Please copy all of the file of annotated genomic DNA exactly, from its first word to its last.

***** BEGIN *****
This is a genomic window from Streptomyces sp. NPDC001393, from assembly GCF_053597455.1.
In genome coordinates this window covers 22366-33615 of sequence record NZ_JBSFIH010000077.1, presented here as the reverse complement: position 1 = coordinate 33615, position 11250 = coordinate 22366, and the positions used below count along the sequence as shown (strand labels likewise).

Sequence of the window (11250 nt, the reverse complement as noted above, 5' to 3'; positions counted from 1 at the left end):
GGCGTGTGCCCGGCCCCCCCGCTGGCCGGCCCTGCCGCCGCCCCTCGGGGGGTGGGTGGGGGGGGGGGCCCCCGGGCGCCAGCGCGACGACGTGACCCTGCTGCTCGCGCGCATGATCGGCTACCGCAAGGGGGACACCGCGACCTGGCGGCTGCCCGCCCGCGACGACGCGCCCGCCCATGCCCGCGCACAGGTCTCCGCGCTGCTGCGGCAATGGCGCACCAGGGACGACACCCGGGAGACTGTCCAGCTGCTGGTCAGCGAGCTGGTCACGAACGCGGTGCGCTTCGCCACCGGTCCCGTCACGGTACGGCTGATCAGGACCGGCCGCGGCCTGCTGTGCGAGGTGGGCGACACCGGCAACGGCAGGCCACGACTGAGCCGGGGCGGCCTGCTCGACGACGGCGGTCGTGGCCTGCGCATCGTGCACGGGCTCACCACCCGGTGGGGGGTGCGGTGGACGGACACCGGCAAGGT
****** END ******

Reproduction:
This is a genomic window from Streptomyces sp. NPDC001393, from assembly GCF_053597455.1.
In genome coordinates this window covers 22366-33615 of sequence record NZ_JBSFIH010000077.1, presented here as the reverse complement: position 1 = coordinate 33615, position 11250 = coordinate 22366, and the positions used below count along the sequence as shown (strand labels likewise).

Sequence of the window (11250 nt, the reverse complement as noted above, 5' to 3'; positions counted from 1 at the left end):
GGCGTGTGCCCGGCCCCCCCGCTGGCCGGCCCTGCCGCCGCCCCTCGGGGGGTGGGTGGGGGGGGGGGCCCCCGGGCGCCAGCGCGACGACGTGACCCTGCTGCTCGCGCGCATGATCGGCTACCGCAAGGGGGACACCGCGACCTGGCGGCTGCCCGCCCGCGACGACGCGCCCGCCCATGCCCGCGCACAGGTCTCCGCGCTGCTGCGGCAATGGCGCACCAGGGACGACACCCGGGAGACTGTCCAGCTGCTGGTCAGCGAGCTGGTCACGAACGCGGTGCGCTTCGCCACCGGTCCCGTCACGGTACGGCTGATCAGGACCGGCCGCGGCCTGCTGTGCGAGGTGGGCGACACCGGCAACGGCAGGCCACGACTGAGCCGGGGCGGCCTGCTCGACGACGGCGGTCGTGGCCTGCGCATCGTGCACGGGCTCACCACCCGGTGGGGGGTGCGGTGGACGGACACCGGCAAGGT